When I stepped into the role of Chair of the American Institute of CPAs (AICPA) in February 2018, we were — and continue to be — facing an unprecedented pace of change that’s transforming our profession. And I put forward a challenge:
Be early to be on time. Take bold steps and initiate change today so that we will not just be prepared for tomorrow — we will be even stronger than we are today.
You have risen to that challenge. As I’ve spoken with members and leaders across the U.S. and around the world, I’ve been energized and inspired by the progress our profession is making. We’re not just imagining the possibilities. We’re seizing them to create an even stronger tomorrow for ourselves and the next generation.
Here are some of the ways we’re doing it.
Delivering more value
We’re pushing our own boundaries by adopting new technologies, competencies and service areas to become even more indispensable.
Auditors are embracing new technologies such as audit data analytics, robotic process automation and OnPoint PCR to enhance the quality of services and improve efficiency.
Tax practitioners are deepening relationships with their clients — and therefore expanding their practices — by taking a more holistic approach and advising on areas such as retirement, estate and investment planning, as well as risk management.
Finance teams are using cloud computing, artificial intelligence and data visualization, empowering them to become the strategic partners their businesses need in these unpredictable, yet exciting, times.
Through this journey, the AICPA is continuing to power your success. From the Go beyond disruption learning series to customized resources on aicpa.org, we’re delivering the insights, guidance and tools you need to both expand and apply your expertise.
Investing in people
One of the greatest contributions we can make to our profession is to invest in our people. Those in the profession today, as well as those climbing the rungs behind us. Each of us has a responsibility to attract the next generation of CPAs by sharing our own successes and the nearly limitless opportunities those three letters open up.
I’ve had the pleasure of meeting with several students this year. During one particular state society meeting, I spent an hour with some of the most inspiring accounting students. Or so I thought. After the event, one student told me that she actually arrived that day wanting to become a nurse. But after our time together, she was leaving knowing that the CPA path — and all it offers — is the one for her.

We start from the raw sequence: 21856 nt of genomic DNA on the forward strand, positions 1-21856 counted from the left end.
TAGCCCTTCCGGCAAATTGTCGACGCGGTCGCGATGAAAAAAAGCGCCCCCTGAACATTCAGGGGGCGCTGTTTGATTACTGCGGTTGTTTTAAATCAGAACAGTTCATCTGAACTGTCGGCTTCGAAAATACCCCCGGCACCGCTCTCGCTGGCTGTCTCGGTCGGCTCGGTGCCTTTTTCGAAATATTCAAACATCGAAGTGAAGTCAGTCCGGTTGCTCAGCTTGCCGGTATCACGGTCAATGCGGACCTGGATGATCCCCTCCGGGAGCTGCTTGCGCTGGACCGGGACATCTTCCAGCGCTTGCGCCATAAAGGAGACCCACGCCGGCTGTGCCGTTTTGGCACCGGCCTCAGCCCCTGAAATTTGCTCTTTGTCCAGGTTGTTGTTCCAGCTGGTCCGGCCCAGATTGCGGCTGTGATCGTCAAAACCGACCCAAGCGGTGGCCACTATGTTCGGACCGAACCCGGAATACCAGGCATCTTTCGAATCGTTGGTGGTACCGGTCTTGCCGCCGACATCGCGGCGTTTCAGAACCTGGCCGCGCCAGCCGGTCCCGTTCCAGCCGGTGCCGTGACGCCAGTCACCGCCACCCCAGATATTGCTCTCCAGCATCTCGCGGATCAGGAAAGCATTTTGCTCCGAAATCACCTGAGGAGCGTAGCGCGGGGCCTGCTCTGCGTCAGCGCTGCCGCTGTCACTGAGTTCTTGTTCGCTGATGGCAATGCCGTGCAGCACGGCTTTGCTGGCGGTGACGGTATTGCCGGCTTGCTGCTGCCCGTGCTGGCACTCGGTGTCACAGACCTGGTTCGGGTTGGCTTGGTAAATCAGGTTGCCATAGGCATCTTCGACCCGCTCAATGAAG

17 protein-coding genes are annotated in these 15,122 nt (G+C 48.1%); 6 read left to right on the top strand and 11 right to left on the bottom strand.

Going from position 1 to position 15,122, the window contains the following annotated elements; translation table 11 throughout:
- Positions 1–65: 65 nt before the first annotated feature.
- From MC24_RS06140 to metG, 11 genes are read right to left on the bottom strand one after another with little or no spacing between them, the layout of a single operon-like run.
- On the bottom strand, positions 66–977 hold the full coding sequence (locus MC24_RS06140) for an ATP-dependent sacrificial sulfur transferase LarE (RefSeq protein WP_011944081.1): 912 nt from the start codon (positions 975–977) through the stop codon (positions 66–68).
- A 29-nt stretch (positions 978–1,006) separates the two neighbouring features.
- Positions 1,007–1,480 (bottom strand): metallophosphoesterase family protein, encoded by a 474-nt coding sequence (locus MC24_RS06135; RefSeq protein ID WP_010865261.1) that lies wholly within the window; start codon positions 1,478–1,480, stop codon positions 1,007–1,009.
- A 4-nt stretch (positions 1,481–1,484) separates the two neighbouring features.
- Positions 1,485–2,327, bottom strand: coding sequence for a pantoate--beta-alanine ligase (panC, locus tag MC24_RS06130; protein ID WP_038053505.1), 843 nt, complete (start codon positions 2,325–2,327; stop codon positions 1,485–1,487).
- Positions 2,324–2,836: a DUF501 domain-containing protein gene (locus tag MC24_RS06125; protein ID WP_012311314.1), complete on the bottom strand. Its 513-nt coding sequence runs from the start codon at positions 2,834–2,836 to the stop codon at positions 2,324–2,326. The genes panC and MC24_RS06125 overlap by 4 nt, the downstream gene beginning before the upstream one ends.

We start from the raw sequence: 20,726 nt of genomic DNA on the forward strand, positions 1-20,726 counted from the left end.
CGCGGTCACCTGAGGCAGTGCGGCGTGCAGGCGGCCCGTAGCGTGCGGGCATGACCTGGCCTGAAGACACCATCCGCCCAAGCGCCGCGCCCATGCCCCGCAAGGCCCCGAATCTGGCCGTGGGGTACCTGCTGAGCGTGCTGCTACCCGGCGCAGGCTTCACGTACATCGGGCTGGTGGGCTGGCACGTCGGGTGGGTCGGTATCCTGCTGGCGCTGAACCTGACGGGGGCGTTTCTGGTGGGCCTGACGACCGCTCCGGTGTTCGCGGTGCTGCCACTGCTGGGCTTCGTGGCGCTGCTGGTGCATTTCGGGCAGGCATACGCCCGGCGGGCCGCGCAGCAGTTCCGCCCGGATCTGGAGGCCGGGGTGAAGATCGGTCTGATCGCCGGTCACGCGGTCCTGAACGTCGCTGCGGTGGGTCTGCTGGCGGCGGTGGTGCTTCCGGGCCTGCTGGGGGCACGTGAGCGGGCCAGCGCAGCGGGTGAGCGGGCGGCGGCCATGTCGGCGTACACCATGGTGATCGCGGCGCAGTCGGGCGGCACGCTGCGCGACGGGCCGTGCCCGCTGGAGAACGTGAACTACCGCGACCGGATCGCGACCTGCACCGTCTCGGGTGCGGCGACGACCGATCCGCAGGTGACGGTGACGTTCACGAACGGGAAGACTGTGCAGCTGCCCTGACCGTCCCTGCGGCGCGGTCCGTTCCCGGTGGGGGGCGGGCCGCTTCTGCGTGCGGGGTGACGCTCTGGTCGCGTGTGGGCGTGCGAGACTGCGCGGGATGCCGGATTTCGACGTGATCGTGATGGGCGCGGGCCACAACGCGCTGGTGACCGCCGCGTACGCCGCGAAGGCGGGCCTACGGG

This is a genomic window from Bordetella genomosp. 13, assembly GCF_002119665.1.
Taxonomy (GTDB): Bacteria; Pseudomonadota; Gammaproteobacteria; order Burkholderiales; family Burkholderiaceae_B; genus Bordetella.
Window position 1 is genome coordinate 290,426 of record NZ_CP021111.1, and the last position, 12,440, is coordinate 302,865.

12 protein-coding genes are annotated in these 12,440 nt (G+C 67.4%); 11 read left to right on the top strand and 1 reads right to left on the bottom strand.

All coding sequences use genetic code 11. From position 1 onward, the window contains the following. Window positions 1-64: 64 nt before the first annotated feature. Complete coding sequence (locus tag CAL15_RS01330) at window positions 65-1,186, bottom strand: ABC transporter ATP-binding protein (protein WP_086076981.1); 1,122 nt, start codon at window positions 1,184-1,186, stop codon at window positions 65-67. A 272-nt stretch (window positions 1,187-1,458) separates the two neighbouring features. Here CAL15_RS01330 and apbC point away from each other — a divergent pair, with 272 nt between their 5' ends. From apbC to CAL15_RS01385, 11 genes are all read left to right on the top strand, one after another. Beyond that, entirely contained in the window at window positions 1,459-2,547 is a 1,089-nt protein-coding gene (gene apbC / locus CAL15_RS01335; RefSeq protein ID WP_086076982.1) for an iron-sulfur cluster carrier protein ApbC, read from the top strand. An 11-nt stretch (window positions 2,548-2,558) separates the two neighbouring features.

Our profession’s story is powerful. It’s just up to each of us to tell it.
But don’t stop there. One of the greatest things you can do is both mentor and be mentored. Sharing the wisdom of your experience with the next generation — and embracing the unique perspectives they offer — will elevate us all. This can occur through formal programs, such as the AICPA Mentor Program, or an employer program. Or it can be as simple as grabbing a cup of coffee with that go-getter sitting in the cube outside your office. All it takes is a little time and an open mind.
Through my additional role as Chair of the Association of International Certified Professional Accountants (the Association), I’ve seen firsthand over the past few months how the ties binding us together — across practice areas, beyond borders — are becoming tighter and more complex as technology continues to break down the barriers of time and distance.
Whether a sole practitioner in Iowa, a CPA in Hong Kong or a finance leader in Poland, we all share a common ambition to stay ahead of a fast-changing world. And that’s why it’s so important that we maintain an active voice, working closely with legislators and standard setters to protect the interests of the profession and those we serve. Because in this hyper-connected world, one action can have a far-reaching impact. Prime examples? The implications of U.S. tax reform and Brexit on multinational business.
This year, we continued to focus on multiple U.S. federal policy issues, such as anti-money laundering and beneficial ownership legislation and cybersecurity. We worked with state CPA societies and state boards of accountancy to prevent anti-licensing proposals in state legislatures from conflicting with existing reciprocity and mobility statutes that cover CPAs. And we focused on international issues that could have ripple effects for CPAs in the U.S., such as mandatory audit firm rotation and international auditing standards.
I’m proud of the steps the profession has taken this past year to be on time for whatever the future holds. And the Association, which brings together the strengths of the American Institute of CPAs and the Chartered Institute of Management Accountants, has been working harder than ever to position you for success. Check out our recent 2018 Integrated Report for even more ways we’re delivering on our mission to drive a dynamic accounting profession worldwide.
I truly believe there’s never been a better time to be part of the accounting profession, and I’m so excited to see how much more we’ll accomplish together.
Thank you for all that you do every day to keep our profession strong.
Eric Hansen, CPA, CGMA, Chair, AICPA
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Originally published by AICPA.org